If you were from South India, particularly from Tamil Nadu, you’d most definitely have Coconut Burfi memories like I do. This is my maternal grandmother’s specialty, and I remember as a kid when we’d be visiting her on the weekends. Her house had a lot of garden space, and there were gooseberry trees, Mango trees, Neem and even Eucalyptus. She’d make this in the kitchen, and while she leaves it out on the table to cool and set, we’d go in through the backyard and steal a couple, climb up one of the trees and eat them, hot and still soft.
I’ve made a few changes to her recipe, but it still tastes like hers.
So, very few ingredients but a whole load of memories!
Coconut Burfi Makes about 16
You will be needing
-1 coconut, grated. You can get 3 cups from a decent sized coconut. Or you can try this idea and always have coconut, ready on the go: Grated Coconuts
– For every cup of grated coconut, use 1 cup of granulated sugar. I do not like the burfis too sweet, so for a heaped cup of coconut, I use a leveled cup of sugar.
-1/3 cup of milk (optional)
-A pinch of food coloring (optional). I used two here, as you can see. Apple green and Raspberry red
– A little water, just a few spoons to begin melting the sugar
I also like to save the water that is inside the coconut while breaking it open and add it to the sugar syrup for more ‘coconuty-ness’!
– Freeze the grated coconuts (after you’ve measured them of course! ). Once they’re completely frozen, and become hard to the touch, blitz them in a clean, dry food processor till you get really cold, fine coconut powder.
Remember! Do not grind, simply pulse. Continued blitzing will thaw out the coconut and you’ll get pulp. Also, I noticed that ‘younger’ coconuts contained lesser ‘oil’ content, resulting in dryer powder. It’s fine if yours tends to be riper and oilier. It’ll still taste the same. Just take care not to grind till the coconut milk starts coming out.
Note: You can omit the above step completely and do this the traditional way with fresh grated coconut, but I like the smooth texture better, so I prefer to work with coconut powder.
-In a heavy bottomed pan, add the sugar and a little water and let it come to a rolling boil.
-We want to reach the ‘single thread’ stage, when the syrup runs in a single stream from the spoon. Or, you can take a little syrup between your thumb and index finger (careful not to burn your fingers). When you part the fingers, you should see a single thread forming between them.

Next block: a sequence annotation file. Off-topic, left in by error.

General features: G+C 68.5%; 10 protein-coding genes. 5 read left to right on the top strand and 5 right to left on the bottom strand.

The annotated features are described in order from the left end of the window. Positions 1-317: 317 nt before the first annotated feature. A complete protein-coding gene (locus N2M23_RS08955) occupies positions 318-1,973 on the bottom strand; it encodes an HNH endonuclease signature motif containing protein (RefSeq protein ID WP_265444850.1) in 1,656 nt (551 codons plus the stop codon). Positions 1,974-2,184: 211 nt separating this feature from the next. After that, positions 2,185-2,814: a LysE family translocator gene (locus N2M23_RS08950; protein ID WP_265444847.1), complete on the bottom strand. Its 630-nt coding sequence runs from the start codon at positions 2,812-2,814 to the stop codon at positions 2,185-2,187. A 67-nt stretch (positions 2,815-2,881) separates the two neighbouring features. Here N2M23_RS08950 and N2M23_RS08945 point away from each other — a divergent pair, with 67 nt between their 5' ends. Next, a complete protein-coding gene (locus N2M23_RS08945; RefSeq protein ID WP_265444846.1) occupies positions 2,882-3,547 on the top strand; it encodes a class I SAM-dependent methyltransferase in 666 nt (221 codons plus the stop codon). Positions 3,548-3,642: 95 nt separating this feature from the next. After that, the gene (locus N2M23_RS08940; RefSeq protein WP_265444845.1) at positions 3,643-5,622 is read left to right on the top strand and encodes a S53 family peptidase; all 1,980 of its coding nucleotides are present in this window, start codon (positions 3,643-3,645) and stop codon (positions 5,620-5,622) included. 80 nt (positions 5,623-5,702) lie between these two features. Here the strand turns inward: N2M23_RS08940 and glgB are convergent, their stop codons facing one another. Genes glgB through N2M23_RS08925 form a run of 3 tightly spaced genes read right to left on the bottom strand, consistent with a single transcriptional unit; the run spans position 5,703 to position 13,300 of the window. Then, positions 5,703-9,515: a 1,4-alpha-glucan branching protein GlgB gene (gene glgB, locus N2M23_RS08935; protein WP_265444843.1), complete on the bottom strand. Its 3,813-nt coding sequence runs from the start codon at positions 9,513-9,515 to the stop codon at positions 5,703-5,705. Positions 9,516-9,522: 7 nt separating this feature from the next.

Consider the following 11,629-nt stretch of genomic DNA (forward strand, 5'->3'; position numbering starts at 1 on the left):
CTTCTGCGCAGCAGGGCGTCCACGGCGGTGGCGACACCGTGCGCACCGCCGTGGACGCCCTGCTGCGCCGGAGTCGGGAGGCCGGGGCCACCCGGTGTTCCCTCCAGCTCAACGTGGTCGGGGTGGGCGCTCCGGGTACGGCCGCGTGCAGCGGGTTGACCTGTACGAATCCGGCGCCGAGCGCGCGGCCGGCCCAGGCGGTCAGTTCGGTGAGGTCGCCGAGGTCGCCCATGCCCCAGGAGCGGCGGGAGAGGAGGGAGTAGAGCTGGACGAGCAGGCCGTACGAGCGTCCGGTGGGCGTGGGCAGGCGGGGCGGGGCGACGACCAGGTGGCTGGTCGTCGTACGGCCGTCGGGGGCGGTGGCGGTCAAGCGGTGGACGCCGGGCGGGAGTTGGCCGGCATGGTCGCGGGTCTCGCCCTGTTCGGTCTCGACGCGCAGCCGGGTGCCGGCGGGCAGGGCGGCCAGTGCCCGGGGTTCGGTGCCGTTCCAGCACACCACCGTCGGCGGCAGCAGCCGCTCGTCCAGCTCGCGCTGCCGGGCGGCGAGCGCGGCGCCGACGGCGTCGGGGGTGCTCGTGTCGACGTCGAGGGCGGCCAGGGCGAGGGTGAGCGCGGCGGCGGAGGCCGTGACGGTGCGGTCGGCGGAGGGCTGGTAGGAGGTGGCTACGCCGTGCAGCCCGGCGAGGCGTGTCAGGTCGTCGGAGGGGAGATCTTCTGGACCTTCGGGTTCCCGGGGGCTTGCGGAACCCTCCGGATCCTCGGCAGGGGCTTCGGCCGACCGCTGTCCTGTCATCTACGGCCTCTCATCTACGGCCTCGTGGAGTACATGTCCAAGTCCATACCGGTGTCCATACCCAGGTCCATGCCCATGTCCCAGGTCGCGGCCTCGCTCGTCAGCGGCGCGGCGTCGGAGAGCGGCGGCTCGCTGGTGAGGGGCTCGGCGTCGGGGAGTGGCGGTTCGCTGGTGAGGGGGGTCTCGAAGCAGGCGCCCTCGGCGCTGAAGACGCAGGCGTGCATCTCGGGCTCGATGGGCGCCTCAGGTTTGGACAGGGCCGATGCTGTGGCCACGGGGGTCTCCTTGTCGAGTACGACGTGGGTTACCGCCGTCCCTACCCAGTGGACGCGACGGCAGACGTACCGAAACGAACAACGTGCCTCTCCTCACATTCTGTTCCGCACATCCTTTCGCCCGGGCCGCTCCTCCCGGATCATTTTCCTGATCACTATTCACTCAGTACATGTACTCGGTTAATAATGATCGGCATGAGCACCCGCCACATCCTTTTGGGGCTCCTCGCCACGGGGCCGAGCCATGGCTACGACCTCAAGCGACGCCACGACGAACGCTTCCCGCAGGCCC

-Add the coconut and the milk and stir continuously to avoid burning. You will notice that the coconut begins cooking and releases a lot of coconut milk. You will be smelling a lot of coconut milkiness in the pan.
– After some time, the milk will evaporate and the coconut oil will begin to release. At this time, the mixture will begin separating from the sides of the pan. If you tilt the pan, the whole mixture will move as a whole, gelatinous blob. There will be no sign of milky creaminess on the edges. You must work quickly now, because any delay will cause the mixture to harden as soon as it is removed from the heat.
– Since I used two colors here, I added green first, and spooned half the mixture into a square cake tin, greased and lined with baking paper. Tap it on the counter for it to spread and settle as the bottom layer.
– By this time, if the remaining mixture seems slightly thicker from cooling, put it back on the heat and add a tsp of water. Stir and add the second color. Since red was darker than red, it did not show any traces of the earlier added green.
Caution: Artificial food colors are not healthy, and I usually do not prefer to use them. A plain, pristine white burfi is just as visually appealing as a colored one.
– Transfer immediately to the pan forming the top layer, tap on the counter to set. Smooth the top with a clean knife dipped in hot water. I did not, so you can see the difference in texture between the bottom green and the top red halves in the picture.
– Let it cool partly, cut into squares, and let cool completely. It is easier to cut through when the burfi is still warm.
-Turn out onto a clean plate once completely cooled. Peel off the parchment paper, break out the pre-cut pieces and store in an air-tight container.
Note: For longer shelf life, eliminate the milk from the recipe. Else, refrigerate.
Sugar syrups are very forgiving. If it crosses the single thread stage and goes over to the double thread stage, simply add a few tablespoons of water and wait till it reaches the stage you need.
Keeps well for 2-3 weeks, although I don’t see how it could last without being finished off for that long.